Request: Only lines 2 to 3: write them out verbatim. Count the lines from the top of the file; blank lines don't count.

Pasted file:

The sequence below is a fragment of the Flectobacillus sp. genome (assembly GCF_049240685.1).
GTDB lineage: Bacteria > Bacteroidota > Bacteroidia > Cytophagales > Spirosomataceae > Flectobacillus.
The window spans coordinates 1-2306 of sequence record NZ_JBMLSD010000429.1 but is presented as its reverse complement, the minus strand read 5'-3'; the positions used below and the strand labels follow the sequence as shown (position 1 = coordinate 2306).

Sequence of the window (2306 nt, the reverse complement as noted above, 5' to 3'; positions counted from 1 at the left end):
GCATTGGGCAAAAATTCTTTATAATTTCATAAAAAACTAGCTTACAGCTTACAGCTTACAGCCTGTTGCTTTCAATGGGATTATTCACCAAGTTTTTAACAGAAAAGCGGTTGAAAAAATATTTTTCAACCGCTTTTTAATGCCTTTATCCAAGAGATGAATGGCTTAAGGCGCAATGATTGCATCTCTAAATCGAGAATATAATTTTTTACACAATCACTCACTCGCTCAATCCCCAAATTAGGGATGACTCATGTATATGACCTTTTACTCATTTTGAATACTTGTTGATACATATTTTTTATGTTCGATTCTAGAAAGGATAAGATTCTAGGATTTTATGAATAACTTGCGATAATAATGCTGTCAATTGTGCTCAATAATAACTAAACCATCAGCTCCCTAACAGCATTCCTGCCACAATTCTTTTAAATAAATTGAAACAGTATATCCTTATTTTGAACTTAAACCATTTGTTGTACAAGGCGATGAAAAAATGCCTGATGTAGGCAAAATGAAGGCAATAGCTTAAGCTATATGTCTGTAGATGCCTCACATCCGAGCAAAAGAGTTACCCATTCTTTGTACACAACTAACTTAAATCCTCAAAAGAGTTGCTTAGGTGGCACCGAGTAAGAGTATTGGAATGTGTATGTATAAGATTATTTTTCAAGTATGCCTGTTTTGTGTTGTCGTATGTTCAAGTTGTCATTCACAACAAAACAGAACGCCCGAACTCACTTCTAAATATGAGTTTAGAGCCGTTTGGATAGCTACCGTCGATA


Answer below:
GTDB lineage: Bacteria > Bacteroidota > Bacteroidia > Cytophagales > Spirosomataceae > Flectobacillus.
The window spans coordinates 1-2306 of sequence record NZ_JBMLSD010000429.1 but is presented as its reverse complement, the minus strand read 5'-3'; the positions used below and the strand labels follow the sequence as shown (position 1 = coordinate 2306).